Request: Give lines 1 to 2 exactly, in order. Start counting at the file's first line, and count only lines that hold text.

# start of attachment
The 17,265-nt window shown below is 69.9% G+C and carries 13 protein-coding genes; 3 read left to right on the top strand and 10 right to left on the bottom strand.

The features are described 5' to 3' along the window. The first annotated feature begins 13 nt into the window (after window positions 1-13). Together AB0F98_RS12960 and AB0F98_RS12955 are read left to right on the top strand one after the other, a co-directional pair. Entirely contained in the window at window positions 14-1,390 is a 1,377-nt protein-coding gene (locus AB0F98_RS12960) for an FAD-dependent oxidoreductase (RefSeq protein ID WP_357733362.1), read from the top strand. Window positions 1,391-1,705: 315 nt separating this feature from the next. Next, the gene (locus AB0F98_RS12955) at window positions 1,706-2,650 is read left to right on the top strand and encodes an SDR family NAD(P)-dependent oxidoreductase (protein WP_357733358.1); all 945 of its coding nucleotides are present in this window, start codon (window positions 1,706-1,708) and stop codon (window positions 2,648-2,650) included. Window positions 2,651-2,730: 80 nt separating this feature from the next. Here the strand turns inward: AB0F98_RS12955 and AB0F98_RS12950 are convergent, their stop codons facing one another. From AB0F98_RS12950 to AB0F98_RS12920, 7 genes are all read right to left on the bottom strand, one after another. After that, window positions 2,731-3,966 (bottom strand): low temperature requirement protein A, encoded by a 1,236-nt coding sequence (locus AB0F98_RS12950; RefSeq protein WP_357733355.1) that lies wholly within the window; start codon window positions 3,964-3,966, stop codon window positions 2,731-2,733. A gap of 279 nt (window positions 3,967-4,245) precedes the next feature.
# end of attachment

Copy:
The 17,265-nt window shown below is 69.9% G+C and carries 13 protein-coding genes; 3 read left to right on the top strand and 10 right to left on the bottom strand.

The features are described 5' to 3' along the window. The first annotated feature begins 13 nt into the window (after window positions 1-13). Together AB0F98_RS12960 and AB0F98_RS12955 are read left to right on the top strand one after the other, a co-directional pair. Entirely contained in the window at window positions 14-1,390 is a 1,377-nt protein-coding gene (locus AB0F98_RS12960) for an FAD-dependent oxidoreductase (RefSeq protein ID WP_357733362.1), read from the top strand. Window positions 1,391-1,705: 315 nt separating this feature from the next. Next, the gene (locus AB0F98_RS12955) at window positions 1,706-2,650 is read left to right on the top strand and encodes an SDR family NAD(P)-dependent oxidoreductase (protein WP_357733358.1); all 945 of its coding nucleotides are present in this window, start codon (window positions 1,706-1,708) and stop codon (window positions 2,648-2,650) included. Window positions 2,651-2,730: 80 nt separating this feature from the next. Here the strand turns inward: AB0F98_RS12955 and AB0F98_RS12950 are convergent, their stop codons facing one another. From AB0F98_RS12950 to AB0F98_RS12920, 7 genes are all read right to left on the bottom strand, one after another. After that, window positions 2,731-3,966 (bottom strand): low temperature requirement protein A, encoded by a 1,236-nt coding sequence (locus AB0F98_RS12950; RefSeq protein WP_357733355.1) that lies wholly within the window; start codon window positions 3,964-3,966, stop codon window positions 2,731-2,733. A gap of 279 nt (window positions 3,967-4,245) precedes the next feature.